The invention also includes a computer program product including a computer-readable medium comprising software instructions operable to enable a computer to perform a method for multiplexing authentication, authorization and accounting (AAA) requests. The program product causes a computer to execute the processes of establishing an AAA connection with a destination AAA server; receiving AAA requests from a plurality of source AAA servers to the destination AAA server; and forwarding the AAA requests received from the plurality of source AAA servers over the AAA connection to the destination AAA server.

The invention also includes an apparatus for load balancing over a cluster of authentication, authorization and accounting (AAA) servers. The apparatus comprises a splitting engine for managing an AAA connection between an AAA client and AAA servers in the cluster of AAA servers, wherein the spitting engine is further capable of forwarding AAA requests over the AAA client connection to at least two AAA servers in the cluster of AAA servers; and a switching engine for sending AAA requests and messages received from the AAA client to the splitting engine.

The invention also includes an apparatus for load balancing over a cluster of authentication, authorization and accounting (AAA) servers. The apparatus comprises an active splitting engine for managing an AAA connection between an AAA client and AAA servers in the cluster of AAA servers, wherein the spitting engine is further capable of forwarding AAA requests over the AAA client connection to at least two AAA servers in the cluster of AAA servers; a backup splitting engine for backing up the active splitting engine; an active switching engine for sending AAA requests and messages received from the AAA client to the splitting engine; and a backup switching engine for backing up the active switching engine.

The invention also includes an authentication, authorization and accounting (AAA) system. The system comprises a cluster of AAA servers, wherein each AAA server is capable of performing authentication, authorization and accounting functions according to the AAA requests; and a load balancer for distributing AAA requests among a plurality of AAA servers in the cluster of AAA servers, wherein the AAA requests are received over an AAA connection.

These and other aspects, features and advantages of the present invention will become apparent from the following description of non-limiting exemplary embodiments, which is to be read in connection with the accompanying drawings.

BRIEF DESCRIPTION OF THE DRAWINGS

FIG. 1 illustrates the deployment of a Diameter protocol.

FIG. 2 illustrates the deployment of the load balancer implemented in accordance with an embodiment of the invention.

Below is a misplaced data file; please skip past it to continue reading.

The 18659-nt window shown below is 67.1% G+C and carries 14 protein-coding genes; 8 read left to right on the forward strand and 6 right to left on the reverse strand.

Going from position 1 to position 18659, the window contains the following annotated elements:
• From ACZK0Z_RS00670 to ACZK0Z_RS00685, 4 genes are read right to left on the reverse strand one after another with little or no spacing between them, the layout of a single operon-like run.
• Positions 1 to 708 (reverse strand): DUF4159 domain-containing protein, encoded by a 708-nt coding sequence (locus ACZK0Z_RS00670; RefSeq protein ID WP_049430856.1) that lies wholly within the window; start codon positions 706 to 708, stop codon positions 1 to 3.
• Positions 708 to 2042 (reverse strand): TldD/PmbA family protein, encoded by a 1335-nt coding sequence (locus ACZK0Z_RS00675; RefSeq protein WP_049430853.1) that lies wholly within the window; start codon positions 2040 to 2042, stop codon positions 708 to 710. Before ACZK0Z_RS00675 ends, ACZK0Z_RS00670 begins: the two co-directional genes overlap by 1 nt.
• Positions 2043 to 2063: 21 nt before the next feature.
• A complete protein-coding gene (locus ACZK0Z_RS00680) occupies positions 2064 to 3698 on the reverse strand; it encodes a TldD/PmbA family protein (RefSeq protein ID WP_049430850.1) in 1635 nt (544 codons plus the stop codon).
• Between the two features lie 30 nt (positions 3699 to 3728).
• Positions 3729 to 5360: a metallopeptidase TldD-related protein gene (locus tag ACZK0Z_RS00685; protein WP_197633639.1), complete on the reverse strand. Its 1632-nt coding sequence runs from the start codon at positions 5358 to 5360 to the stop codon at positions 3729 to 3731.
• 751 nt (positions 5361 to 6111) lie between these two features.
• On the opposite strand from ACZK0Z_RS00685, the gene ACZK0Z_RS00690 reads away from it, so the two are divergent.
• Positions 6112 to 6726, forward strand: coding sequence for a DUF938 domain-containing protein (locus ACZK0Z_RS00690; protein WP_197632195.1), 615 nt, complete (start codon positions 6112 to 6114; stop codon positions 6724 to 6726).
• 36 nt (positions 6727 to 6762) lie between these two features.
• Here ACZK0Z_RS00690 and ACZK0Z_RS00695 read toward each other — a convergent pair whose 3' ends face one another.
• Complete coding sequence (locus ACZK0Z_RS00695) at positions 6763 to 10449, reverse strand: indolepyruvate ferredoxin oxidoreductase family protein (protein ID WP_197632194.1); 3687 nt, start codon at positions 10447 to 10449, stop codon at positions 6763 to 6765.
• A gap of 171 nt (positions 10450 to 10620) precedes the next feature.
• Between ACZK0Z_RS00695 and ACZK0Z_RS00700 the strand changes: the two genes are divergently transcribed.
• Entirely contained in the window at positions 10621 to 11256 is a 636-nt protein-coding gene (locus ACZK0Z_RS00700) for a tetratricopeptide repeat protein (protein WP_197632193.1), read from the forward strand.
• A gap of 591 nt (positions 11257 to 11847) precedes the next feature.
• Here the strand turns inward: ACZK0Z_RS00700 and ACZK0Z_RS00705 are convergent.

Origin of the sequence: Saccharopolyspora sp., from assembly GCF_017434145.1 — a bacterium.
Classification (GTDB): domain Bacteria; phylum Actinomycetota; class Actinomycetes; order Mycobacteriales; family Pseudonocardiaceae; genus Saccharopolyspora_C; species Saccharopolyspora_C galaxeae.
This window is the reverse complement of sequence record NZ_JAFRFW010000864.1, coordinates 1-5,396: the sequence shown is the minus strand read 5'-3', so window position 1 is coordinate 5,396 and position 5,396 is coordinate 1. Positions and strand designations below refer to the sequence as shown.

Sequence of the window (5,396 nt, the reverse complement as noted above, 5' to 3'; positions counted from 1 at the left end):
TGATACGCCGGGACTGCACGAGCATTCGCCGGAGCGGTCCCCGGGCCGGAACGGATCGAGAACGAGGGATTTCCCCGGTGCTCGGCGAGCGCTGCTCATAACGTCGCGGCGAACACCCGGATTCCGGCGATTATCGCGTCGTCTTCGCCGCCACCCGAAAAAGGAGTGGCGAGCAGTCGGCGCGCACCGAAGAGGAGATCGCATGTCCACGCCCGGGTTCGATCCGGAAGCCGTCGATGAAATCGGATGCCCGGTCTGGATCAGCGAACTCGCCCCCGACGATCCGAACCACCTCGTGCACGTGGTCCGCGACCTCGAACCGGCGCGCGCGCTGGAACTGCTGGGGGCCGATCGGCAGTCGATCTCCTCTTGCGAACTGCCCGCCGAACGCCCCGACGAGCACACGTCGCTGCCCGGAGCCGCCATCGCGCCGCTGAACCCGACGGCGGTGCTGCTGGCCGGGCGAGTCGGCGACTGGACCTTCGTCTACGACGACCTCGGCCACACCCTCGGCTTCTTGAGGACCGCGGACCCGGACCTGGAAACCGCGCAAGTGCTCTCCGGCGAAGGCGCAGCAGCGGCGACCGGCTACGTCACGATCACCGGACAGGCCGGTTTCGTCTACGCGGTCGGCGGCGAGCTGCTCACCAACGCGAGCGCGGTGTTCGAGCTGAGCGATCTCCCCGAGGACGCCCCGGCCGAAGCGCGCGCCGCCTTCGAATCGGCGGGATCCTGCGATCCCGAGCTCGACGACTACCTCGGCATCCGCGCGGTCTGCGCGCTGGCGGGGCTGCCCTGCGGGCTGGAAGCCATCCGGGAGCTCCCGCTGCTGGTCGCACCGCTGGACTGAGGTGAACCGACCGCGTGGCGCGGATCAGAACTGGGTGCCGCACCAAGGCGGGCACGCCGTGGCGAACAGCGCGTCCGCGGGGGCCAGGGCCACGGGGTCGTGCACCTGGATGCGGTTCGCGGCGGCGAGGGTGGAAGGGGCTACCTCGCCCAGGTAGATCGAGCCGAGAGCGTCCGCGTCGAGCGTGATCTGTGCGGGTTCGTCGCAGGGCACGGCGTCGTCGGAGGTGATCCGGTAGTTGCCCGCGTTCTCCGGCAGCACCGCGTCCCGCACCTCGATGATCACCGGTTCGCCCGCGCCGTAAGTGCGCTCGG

FIG. 3 is a block diagram of the load balancer implemented in accordance with an embodiment of the invention.

FIG. 4A is an example of the AAA connection table.

FIG. 4B is an example of the session-tracking table.

FIG. 4C is an example of the hop-by-hop table.

FIG. 5 is a flowchart describing the method for load balancing over a plurality of AAA servers.

FIG. 6 illustrates the process of multiplexing outbound messages by the load balancer implemented in accordance with an embodiment of the invention.

FIG. 7 is a block diagram of the load balancer constructed to provide connection redundancy in accordance with another embodiment of the invention.

DETAILED DESCRIPTION OF THE INVENTION

FIG. 2 shows an exemplary and non-limiting diagram of a network system 200 illustrating the deployment of a load balancer implemented in accordance with an embodiment of the invention. The network system 200 includes at least one AAA client 210, a network 220, a load balancer 230, and a cluster 250 of a plurality of AAA servers 240. The load balancer 230 communicates with both the AAA client 210 and AAA servers 240 through the network 220 which supports data transfer using a transport protocol including, but not limited to, a transmission control protocol (TCP), a stream control transmission protocol (SCTP), and the likes. The network 220 may be, but is not limited to, a local area network (LAN), a wide area network (WAN), a metropolitan area network (MAN), or any combination thereof.

The AAA client 210 sends requests to the AAA servers 240 through the load balancer 230. The AAA servers 240 perform authentication, authorization, and/or accounting functions according to requests generated by the AAA client 210. In accordance with one embodiment the AAA client 210 is a Diameter client, the AAA servers 240 are Diameter servers, and the client and servers support the Diameter protocol. In accordance with another embodiment the AAA client 210 is a LDAP client, the AAA servers 240 are LDAP servers, and the client and servers support the LDAP.

The load balancer 230 is installed in the line of traffic between the AAA client 210 and servers 240 and performs load balancing over the plurality of AAA servers 240. With this aim, the load balancer 230 manages TCP connections, sessions and AAA connections, and distributes AAA requests, as received from the AAA client 210, to the AAA servers 240 according to a predefined load balancing algorithm. The load balancing algorithm may be, but is not limited to, a round robin, a weighted round robin, weighted sessions (i.e., weighted according to the number of active sessions each server has with a client, weighted requests (i.e., weighted according to the number of current requests handled by each server), and so on.